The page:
Polley plays Ann, a 23-year-old whose father (Alfred Molina) loiters in prison while her mother (Deborah Harry) chooses to languish in an emotional dungeon. Ann herself has launched too early into motherhood, perhaps to imbue her so-called life with meaning. She tends to her dewy husband, Don (Scott Speedman, Canadian for Heath Ledger), and young daughters (Jessica Amlee and Kenya Jo Kennedy, both pros) in a trailer in her mother's yard. Ann admits in one of many hypnotic voiceovers that she's "not used to thinking." The daze burns off fast when she discovers that she has only a few weeks left to live.
Coming near the tail of a damned awful year for losing gifted people, My Life Without Me boasts built-in poignancy. Significantly, Coixet's tale parallels the last days of intrepid songsmith Warren Zevon, whose foreknowledge of the death he'd been romanticizing for decades led to an astonishingly simple decree: "Enjoy every sandwich." Here, once the dire news has sunk in, Ann reflects similarly: "Candies are so good."
Like Zevon, Ann mounts an ambitious agenda for her final days, producing in her pink notebook a "List of Things to Do Before I Die." But she keeps her ovarian tumors a secret; only her timid physician (Julian Richings) knows the truth. He bears the aforementioned candies -- she refuses stimulants and depressants -- and agrees to harbor the cassettes on which Ann is recording messages for her loved ones.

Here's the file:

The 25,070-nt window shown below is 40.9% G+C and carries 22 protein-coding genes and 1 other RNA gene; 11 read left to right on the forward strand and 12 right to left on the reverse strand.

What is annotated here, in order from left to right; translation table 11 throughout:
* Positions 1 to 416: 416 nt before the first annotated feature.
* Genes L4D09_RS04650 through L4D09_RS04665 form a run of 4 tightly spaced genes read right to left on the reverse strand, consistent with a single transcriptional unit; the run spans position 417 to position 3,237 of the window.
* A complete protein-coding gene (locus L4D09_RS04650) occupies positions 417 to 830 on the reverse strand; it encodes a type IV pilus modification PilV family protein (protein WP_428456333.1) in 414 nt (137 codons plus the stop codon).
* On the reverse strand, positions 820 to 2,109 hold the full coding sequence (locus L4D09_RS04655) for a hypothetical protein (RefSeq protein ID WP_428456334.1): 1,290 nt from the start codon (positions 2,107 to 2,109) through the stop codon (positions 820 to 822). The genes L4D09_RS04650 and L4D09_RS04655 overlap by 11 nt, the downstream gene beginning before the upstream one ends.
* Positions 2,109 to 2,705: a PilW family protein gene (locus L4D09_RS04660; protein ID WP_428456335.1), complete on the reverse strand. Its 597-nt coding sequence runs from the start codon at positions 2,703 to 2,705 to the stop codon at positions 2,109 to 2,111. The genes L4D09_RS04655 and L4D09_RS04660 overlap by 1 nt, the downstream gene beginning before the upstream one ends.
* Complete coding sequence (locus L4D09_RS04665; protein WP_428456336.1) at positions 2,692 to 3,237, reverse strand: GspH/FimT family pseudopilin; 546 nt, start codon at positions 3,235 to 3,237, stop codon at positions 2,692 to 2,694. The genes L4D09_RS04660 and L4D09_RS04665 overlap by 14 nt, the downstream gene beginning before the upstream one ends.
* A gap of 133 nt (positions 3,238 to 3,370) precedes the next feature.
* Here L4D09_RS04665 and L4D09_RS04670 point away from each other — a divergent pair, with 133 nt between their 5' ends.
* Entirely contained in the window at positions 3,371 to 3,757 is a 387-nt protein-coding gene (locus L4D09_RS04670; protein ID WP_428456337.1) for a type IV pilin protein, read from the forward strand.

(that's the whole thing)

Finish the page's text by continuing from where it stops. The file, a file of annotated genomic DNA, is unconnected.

Ann is finally conscious and claiming responsibility, but her actions are both touching and deeply disturbing. She extends kindness to her weight-obsessed janitorial coworker (Amanda Plummer). She also sets up her husband with a new wife and then takes romantically ransacked Lee (Mark Ruffalo) as a lover, just to see how it'll feel.
It wouldn't be fair to laud Polley without also commending her costars -- including Talk to Her's luminous Leonor Watling as a fortuitous new neighbor -- for delivering the greatest collection of soul-searching soliloquies in recent cinema. This sounds like a horrid cliché, but My Life Without Me is the most life-affirming film about death to come along in ages, and it brings an updated theme to the genre of tragic romance: Love means telling everybody absolutely everything before it's too late.